‘Star Trek: First Contact’ Co-Writer Ron Moore Recalls Story Clash With Patrick Stewart

For fans, there was life before and life after Star Trek: First Contact.

Twenty-five years ago, on Nov. 22, 1996, the second film featuring Captain Picard (Patrick Stewart) and the rest of the Star Trek: The Next Generation crew promised an action-packed adventure, pitting the Starfleet officers against their most lethal adversary: the Borg, a race of cybernetic beings hell-bent on going back in time to assimilate Earth at a vulnerable point in its history. Making the stakes that much higher was how Picard’s past trauma with the Borg threatened to get in the way of saving humanity’s future, as his experience being assimilated into their collective boiled over into revenge.

In between explosive space battles and tension-filled set pieces featuring a Borgified new Enterprise, first-time feature director (and Next Gen actor) Jonathan Frakes gave fans a Star Trek movie unlike any other; a riveting action-horror sci-fi blockbuster that was only the second Trek film at the time to ever achieve crossover audience appeal outside the core fan base. (The first was 1986’s time-traveling, “save-the-whales” romp Star Trek IV: The Voyage Home).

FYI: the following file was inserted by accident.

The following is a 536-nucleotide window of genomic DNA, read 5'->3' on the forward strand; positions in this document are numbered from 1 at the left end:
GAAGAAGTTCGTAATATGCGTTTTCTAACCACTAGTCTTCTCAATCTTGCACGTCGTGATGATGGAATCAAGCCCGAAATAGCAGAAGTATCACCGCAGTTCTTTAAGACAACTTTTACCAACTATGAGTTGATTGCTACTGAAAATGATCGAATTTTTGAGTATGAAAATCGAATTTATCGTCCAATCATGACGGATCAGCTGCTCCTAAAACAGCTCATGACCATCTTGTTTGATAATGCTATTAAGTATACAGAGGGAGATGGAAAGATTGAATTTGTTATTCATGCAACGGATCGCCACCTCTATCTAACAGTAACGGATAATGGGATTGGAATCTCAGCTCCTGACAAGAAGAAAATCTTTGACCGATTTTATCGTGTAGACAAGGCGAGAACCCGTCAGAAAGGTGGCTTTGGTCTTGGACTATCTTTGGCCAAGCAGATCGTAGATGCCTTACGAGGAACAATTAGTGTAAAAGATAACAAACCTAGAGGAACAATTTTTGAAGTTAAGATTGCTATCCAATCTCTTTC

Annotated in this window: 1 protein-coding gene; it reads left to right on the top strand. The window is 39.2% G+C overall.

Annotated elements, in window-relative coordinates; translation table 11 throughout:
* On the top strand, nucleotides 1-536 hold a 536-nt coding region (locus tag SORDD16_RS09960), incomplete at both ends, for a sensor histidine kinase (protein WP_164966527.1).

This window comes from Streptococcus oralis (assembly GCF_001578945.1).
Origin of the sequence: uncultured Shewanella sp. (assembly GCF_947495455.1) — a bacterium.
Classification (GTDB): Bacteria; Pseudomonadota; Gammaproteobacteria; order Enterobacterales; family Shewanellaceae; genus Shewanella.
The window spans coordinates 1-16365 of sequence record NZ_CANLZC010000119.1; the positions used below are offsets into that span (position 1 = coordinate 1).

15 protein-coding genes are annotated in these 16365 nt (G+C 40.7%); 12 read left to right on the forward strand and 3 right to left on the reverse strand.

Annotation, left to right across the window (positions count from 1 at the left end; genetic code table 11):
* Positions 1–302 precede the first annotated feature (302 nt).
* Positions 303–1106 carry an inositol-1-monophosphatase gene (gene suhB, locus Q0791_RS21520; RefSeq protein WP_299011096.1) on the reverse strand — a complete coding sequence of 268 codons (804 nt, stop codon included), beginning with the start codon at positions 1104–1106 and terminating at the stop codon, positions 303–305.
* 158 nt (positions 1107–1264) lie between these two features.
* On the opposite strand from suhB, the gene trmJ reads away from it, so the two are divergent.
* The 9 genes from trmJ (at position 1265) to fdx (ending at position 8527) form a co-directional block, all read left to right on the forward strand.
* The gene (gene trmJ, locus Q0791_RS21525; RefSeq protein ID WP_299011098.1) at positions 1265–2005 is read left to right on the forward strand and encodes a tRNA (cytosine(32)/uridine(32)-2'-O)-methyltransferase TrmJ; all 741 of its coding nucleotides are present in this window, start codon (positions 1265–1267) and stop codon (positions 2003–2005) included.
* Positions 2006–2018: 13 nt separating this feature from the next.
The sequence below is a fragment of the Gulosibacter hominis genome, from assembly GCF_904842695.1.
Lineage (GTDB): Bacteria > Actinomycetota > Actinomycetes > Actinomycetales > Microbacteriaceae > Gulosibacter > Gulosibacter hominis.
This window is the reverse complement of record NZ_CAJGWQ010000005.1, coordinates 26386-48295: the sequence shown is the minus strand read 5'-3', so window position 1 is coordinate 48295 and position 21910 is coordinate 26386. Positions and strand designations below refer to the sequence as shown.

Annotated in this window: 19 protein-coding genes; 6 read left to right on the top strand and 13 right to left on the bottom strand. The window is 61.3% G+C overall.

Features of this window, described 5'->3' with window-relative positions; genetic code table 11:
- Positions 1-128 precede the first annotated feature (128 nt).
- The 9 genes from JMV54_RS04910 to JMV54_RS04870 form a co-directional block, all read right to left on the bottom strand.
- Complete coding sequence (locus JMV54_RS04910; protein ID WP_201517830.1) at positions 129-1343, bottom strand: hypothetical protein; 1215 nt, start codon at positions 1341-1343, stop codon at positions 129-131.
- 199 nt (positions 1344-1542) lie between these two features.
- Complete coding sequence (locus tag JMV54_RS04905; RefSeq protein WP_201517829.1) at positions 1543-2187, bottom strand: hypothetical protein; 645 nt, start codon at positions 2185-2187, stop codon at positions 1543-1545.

Two years earlier, the Next Gen crew beamed onto the big screen with 1994’s Star Trek: Generations. While the Rick Berman-produced feature was a financial success, its writers, Ronald D. Moore and Brannon Braga, knew it fell short creatively. (Blame the strict mandates from Paramount Pictures on how they could braid William Shatner’s Captain Kirk and other Original Series characters into the narrative.) The writing team, especially Moore, wanted a chance to not only redeem themselves for that noble misfire, but to also give fans and this cast what they deserved: a true Next Gen movie. One that could hold its own among the franchise’s best.

To celebrate the 25th anniversary of First Contact, The Hollywood Reporter spoke with Moore on how that second chance came about, peeling back the curtain on some behind-the-scenes secrets — including an uncomfortable clash with Stewart over the script that ultimately resulted in the making of one of the best Trek movies ever.

And it all started with a phone call.

Generations was still in theaters when [then-Paramount studio head] Sherry Lansing called Rick [Berman] and said, ‘Let’s do another one,’” Moore recalls. “And when Rick came to us with that, we were very eager to go back in. There were no mandates or edicts like on Generations. It was just: ‘What do you want to do?’”